Authority should continue, report recommends
Published 9:51 pm Thursday, November 20, 2008
SUFFOLK—A study released this week recommends that the eight member communities of the Southeastern Public Service Authority continue their cooperative arrangement past 2018 and begin looking for another landfill site immediately.
SCS Engineers performed the $248,000 study, which was authorized by the Hampton Roads Planning District Commission. The study recommends the eight member communities — the cities of Suffolk, Chesapeake, Franklin, Norfolk, Portsmouth and Virginia Beach and the counties of Isle of Wight and Southampton — make up their minds quickly about whether to continue cooperating on solid waste disposal.
SPSA currently operates under a mandate that expires in 2018. The study was charged with making recommendations for what to do during the period from 2018 to 2047.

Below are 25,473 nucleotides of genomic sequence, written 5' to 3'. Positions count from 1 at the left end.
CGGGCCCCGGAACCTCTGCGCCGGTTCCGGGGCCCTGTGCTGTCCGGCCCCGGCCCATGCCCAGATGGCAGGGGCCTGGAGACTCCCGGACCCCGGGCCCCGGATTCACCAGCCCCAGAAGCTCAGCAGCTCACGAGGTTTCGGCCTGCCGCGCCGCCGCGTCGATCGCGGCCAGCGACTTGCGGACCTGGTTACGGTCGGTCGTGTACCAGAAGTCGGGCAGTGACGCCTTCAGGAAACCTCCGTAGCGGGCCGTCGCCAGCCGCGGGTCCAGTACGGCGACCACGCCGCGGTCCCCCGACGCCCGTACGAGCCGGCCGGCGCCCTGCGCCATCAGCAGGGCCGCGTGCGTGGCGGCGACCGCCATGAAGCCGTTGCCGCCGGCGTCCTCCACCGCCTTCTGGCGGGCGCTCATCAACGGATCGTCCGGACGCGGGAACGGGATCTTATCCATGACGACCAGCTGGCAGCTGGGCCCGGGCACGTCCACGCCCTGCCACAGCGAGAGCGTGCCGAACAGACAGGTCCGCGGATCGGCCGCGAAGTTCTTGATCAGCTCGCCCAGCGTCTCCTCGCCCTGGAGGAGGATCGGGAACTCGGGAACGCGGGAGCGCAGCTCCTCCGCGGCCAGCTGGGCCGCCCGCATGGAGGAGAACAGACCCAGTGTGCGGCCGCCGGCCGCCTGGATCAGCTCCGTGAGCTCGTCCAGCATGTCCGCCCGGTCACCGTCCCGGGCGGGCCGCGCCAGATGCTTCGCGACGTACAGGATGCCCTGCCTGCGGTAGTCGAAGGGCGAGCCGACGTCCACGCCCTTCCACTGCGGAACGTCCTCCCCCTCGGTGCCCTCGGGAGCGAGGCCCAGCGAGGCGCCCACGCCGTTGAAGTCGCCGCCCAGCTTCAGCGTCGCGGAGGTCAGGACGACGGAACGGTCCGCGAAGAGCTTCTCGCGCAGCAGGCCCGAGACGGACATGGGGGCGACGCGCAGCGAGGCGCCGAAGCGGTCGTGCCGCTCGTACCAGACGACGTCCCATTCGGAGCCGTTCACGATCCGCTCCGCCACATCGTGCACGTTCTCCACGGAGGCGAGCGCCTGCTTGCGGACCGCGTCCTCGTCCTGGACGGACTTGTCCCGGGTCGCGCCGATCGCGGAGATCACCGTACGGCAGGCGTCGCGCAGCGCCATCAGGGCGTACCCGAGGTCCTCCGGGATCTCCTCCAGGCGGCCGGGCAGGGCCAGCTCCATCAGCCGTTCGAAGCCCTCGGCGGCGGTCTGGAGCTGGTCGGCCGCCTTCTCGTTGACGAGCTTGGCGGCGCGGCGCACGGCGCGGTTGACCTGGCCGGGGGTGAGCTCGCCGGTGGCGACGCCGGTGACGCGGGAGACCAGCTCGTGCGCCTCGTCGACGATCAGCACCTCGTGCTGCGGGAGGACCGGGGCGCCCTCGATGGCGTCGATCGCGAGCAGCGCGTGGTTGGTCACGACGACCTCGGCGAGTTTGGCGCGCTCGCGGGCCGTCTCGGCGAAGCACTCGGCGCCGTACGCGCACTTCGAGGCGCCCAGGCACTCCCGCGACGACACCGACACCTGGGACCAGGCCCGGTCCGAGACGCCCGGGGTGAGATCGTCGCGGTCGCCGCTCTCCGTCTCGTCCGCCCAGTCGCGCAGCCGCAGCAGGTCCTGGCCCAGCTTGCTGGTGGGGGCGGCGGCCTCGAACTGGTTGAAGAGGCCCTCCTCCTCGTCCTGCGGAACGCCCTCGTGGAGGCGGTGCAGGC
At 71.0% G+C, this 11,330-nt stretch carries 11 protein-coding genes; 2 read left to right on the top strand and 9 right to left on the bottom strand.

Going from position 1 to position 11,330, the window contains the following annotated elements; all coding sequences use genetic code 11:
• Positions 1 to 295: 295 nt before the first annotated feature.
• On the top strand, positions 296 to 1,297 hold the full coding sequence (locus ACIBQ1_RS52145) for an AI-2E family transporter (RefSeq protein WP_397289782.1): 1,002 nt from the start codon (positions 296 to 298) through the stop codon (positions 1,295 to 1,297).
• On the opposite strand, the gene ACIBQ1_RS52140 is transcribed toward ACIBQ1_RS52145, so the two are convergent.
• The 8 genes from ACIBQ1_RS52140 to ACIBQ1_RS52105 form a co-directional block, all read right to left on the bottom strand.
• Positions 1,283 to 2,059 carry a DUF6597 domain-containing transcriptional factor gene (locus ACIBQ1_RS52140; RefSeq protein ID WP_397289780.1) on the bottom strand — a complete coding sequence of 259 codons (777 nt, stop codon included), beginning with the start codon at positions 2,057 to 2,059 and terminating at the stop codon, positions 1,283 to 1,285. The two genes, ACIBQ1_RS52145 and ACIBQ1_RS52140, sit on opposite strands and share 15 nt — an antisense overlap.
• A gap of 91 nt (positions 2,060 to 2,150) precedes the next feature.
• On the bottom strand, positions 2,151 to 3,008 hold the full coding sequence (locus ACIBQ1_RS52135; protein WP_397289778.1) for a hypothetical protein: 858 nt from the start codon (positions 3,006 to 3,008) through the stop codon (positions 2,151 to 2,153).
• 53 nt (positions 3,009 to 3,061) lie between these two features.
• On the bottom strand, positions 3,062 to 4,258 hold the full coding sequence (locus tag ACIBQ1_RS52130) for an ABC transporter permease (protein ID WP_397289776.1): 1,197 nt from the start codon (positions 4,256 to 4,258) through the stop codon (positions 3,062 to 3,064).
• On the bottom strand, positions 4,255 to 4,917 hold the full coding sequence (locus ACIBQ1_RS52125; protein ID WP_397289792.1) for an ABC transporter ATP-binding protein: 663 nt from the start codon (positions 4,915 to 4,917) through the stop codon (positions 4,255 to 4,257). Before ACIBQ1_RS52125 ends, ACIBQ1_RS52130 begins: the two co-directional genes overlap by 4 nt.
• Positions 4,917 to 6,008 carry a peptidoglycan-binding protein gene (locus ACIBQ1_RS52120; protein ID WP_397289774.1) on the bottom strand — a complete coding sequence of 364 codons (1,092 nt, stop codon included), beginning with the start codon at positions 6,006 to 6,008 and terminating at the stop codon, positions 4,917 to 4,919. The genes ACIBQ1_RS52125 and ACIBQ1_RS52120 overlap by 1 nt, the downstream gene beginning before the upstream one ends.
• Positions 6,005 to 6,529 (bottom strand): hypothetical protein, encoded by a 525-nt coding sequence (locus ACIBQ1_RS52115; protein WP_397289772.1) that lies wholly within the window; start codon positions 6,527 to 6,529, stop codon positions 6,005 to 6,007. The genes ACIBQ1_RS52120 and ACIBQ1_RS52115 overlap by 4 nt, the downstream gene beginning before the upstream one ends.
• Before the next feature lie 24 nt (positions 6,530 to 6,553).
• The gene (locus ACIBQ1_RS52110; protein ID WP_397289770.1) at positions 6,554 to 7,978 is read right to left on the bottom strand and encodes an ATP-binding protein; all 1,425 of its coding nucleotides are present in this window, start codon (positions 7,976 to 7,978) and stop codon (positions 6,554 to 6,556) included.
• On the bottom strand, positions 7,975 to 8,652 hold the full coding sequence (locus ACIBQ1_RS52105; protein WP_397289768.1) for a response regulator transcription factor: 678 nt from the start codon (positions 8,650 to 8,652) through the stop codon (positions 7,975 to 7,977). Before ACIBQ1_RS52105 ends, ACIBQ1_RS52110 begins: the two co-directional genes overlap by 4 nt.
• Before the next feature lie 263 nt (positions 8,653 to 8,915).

Several scenarios were considered when attempting to determine if the communities should cooperate past 2018.
The top recommendation was that SPSA continue to function, because it is well-established, has facilities and buildings in the area that will still be useful past 2018, and must continue some degree of cooperation anyway, because of responsibilities related to the current landfill.
However, the study warned that the authority must manage its debt more appropriately, acknowledging that borrowing money to cover normal operating expenses “is viewed as a poor management practice and should be disallowed under any new regional organization.”
The regional waste authority has been taken to task by citizens and media for extravagant spending, poor debt management and lack of transparency in its financial dealings.
The study also recommended opening a new landfill in the region and locating it as centrally as possible to reduce fuel costs. In addition, operating the waste-to-energy plant will result in higher costs in almost every scenario where the landfill is in the region.
The member communities were implored to make a decision on cooperation as soon as possible, since siting and constructing a new regional landfill will likely take at least 10 years.